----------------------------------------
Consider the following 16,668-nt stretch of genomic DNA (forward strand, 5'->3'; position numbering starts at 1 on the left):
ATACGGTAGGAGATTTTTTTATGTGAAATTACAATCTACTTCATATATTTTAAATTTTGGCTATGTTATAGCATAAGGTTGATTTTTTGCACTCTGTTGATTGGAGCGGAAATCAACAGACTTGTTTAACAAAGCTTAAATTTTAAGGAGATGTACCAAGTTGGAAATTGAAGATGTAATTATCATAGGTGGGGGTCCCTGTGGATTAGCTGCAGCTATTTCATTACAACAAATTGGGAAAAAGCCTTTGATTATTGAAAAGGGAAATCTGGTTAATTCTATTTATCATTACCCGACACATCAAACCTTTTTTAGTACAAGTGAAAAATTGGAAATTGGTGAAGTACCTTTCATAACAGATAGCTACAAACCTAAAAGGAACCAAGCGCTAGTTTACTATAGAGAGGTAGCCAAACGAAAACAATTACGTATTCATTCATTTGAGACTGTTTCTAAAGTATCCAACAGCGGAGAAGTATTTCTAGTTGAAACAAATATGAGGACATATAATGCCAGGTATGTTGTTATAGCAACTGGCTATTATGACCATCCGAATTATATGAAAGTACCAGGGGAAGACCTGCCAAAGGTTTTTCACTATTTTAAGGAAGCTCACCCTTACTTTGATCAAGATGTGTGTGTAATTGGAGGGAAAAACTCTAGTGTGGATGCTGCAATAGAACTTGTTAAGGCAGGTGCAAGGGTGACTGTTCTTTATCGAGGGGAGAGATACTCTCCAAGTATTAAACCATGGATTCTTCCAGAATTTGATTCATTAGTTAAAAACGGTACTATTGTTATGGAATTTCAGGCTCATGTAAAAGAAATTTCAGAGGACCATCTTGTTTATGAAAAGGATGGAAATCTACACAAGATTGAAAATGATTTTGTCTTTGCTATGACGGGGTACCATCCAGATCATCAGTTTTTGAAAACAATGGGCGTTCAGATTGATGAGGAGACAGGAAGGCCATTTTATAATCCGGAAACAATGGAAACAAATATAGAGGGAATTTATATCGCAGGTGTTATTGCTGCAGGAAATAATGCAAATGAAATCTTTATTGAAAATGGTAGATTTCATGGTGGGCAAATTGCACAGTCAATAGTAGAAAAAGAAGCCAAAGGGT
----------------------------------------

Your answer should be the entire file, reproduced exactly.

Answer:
Consider the following 16,668-nt stretch of genomic DNA (forward strand, 5'->3'; position numbering starts at 1 on the left):
ATACGGTAGGAGATTTTTTTATGTGAAATTACAATCTACTTCATATATTTTAAATTTTGGCTATGTTATAGCATAAGGTTGATTTTTTGCACTCTGTTGATTGGAGCGGAAATCAACAGACTTGTTTAACAAAGCTTAAATTTTAAGGAGATGTACCAAGTTGGAAATTGAAGATGTAATTATCATAGGTGGGGGTCCCTGTGGATTAGCTGCAGCTATTTCATTACAACAAATTGGGAAAAAGCCTTTGATTATTGAAAAGGGAAATCTGGTTAATTCTATTTATCATTACCCGACACATCAAACCTTTTTTAGTACAAGTGAAAAATTGGAAATTGGTGAAGTACCTTTCATAACAGATAGCTACAAACCTAAAAGGAACCAAGCGCTAGTTTACTATAGAGAGGTAGCCAAACGAAAACAATTACGTATTCATTCATTTGAGACTGTTTCTAAAGTATCCAACAGCGGAGAAGTATTTCTAGTTGAAACAAATATGAGGACATATAATGCCAGGTATGTTGTTATAGCAACTGGCTATTATGACCATCCGAATTATATGAAAGTACCAGGGGAAGACCTGCCAAAGGTTTTTCACTATTTTAAGGAAGCTCACCCTTACTTTGATCAAGATGTGTGTGTAATTGGAGGGAAAAACTCTAGTGTGGATGCTGCAATAGAACTTGTTAAGGCAGGTGCAAGGGTGACTGTTCTTTATCGAGGGGAGAGATACTCTCCAAGTATTAAACCATGGATTCTTCCAGAATTTGATTCATTAGTTAAAAACGGTACTATTGTTATGGAATTTCAGGCTCATGTAAAAGAAATTTCAGAGGACCATCTTGTTTATGAAAAGGATGGAAATCTACACAAGATTGAAAATGATTTTGTCTTTGCTATGACGGGGTACCATCCAGATCATCAGTTTTTGAAAACAATGGGCGTTCAGATTGATGAGGAGACAGGAAGGCCATTTTATAATCCGGAAACAATGGAAACAAATATAGAGGGAATTTATATCGCAGGTGTTATTGCTGCAGGAAATAATGCAAATGAAATCTTTATTGAAAATGGTAGATTTCATGGTGGGCAAATTGCACAGTCAATAGTAGAAAAAGAAGCCAAAGGGT